Much of the work directed to new PTC composite materials has been directed to particular conductive materials loaded into the polymer carrier and, in particular, to carbon blacks having particular reticulate structures, resistivities and/or particle sizes--see for example the Kelly U.S. Pat. Nos. 4,277,673; 4,327,480 and 4,367,168 and the Van Konynenburg et al Pat. No. 4,237,441. The patents and literature distributed by carbon black suppliers teach that the electrical conductivity of carbon blacks depends to a great extent upon the structure of the carbon blacks and the amount of surface treatment (oxidation). It is well known that higher reticulate structure grades impart higher conductivity than low reticulate structure grades and that surface treatment (volatile content) decreases conductivity. The reticulate structure of a carbon black is generally measured by its oil (dibutyl phthalate) absorption. Higher structure grades, which have a relatively large void area, absorb more oil than lower structure grades.
Carbon blacks consist of spherical particles of elemental carbon permanently fused together during the manufacturing process to form aggregates. These aggregates are defined by particle size and surface area; aggregate size or structure (reticulate structure); and surface chemistry. The particle size of carbon blacks is the size of the individual particles which are fused together during manufacture to make the aggregate and varies inversely with the total surface area of the aggregates. The surface area of carbon black aggregates is most commonly expressed in terms of nitrogen adsorption in m2 /gram using the B.E.T. (Brunauer, Emmet, Teller) procedure well known in the art. Carbon blacks having a relatively small particle size, and therefore a relatively high aggregate surface area, exhibit better conductivity or lower volume resistivity.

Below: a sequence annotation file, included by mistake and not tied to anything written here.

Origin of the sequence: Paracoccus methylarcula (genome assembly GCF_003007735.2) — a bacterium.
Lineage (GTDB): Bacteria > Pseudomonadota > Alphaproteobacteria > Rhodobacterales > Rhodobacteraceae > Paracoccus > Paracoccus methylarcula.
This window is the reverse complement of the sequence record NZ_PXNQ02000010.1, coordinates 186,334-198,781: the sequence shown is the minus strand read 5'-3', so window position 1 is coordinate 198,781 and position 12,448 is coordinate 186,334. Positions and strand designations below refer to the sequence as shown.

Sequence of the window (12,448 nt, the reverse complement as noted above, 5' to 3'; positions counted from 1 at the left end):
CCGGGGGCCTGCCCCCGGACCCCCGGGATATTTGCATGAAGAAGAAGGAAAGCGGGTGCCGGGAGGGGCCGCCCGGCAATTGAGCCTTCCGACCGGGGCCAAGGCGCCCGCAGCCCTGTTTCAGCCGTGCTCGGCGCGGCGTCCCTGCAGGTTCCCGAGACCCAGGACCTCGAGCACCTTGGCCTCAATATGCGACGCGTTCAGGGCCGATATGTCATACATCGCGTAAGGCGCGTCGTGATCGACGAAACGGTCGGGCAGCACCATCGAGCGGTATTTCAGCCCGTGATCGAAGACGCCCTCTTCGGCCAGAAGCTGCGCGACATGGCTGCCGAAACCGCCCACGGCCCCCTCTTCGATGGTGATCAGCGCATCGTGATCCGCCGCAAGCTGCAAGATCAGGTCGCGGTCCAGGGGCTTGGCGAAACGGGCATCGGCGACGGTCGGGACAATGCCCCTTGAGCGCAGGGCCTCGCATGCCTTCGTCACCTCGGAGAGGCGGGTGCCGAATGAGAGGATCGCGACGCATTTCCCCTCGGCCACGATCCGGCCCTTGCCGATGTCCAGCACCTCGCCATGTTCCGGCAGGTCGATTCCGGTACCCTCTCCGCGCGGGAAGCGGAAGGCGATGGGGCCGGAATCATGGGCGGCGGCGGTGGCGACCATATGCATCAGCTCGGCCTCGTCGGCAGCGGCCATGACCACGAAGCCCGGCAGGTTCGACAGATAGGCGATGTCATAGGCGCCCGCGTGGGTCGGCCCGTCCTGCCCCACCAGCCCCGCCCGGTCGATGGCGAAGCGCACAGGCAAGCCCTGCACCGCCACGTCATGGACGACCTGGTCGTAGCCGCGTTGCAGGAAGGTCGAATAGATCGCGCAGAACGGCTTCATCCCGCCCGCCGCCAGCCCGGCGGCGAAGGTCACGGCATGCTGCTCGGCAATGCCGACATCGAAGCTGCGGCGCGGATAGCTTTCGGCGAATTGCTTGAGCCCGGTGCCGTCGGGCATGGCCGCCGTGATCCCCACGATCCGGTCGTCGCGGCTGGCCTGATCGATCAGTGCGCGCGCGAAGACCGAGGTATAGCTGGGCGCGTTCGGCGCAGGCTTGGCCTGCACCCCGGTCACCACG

The size and complexity of the carbon black aggregates is referred to as "structure" or "reticulate structure". Low structure carbon blacks consist of a relatively small number of spherical carbon particles fused together compactly during manufacture to provide a relatively small amount of void space within the aggregate. High structure carbon blacks consist of more highly branched carbon a particle chains which, when fused together during manufacture, provide a large amount of avoid space within the aggregate. The structure level of carbon blacks is measured by its oil (dibutyl phthalate) absorption. Higher structure grades of carbon blacks absorb more oil than lower structure grades because of the larger avoid volume within the aggregates.